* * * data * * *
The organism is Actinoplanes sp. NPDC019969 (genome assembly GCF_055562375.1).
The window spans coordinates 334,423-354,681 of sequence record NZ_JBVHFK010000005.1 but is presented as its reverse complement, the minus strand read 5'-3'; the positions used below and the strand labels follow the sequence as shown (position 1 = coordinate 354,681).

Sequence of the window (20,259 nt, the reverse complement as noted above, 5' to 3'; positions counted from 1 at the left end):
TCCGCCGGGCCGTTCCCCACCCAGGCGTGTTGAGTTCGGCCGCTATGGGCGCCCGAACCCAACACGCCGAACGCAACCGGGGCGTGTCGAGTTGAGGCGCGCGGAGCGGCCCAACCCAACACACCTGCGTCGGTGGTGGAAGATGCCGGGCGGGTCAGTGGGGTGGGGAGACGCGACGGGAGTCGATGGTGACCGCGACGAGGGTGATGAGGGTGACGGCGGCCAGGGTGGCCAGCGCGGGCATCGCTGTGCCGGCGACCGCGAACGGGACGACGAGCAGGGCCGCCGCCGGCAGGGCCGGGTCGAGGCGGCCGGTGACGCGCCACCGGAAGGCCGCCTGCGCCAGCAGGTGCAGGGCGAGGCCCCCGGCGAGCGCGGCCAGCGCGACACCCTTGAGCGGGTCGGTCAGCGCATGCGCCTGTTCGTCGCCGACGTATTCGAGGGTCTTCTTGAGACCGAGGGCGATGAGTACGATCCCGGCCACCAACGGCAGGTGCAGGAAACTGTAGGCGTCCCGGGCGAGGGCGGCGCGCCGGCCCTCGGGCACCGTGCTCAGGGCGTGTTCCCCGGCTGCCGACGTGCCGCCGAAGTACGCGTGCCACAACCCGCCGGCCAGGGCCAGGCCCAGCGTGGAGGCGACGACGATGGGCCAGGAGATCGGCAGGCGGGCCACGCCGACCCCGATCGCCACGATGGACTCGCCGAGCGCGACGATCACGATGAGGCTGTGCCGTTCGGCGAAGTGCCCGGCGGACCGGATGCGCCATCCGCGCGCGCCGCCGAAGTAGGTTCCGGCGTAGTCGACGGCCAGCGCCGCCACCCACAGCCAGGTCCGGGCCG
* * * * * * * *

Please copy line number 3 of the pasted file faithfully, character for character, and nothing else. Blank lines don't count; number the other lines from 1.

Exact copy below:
Sequence of the window (20,259 nt, the reverse complement as noted above, 5' to 3'; positions counted from 1 at the left end):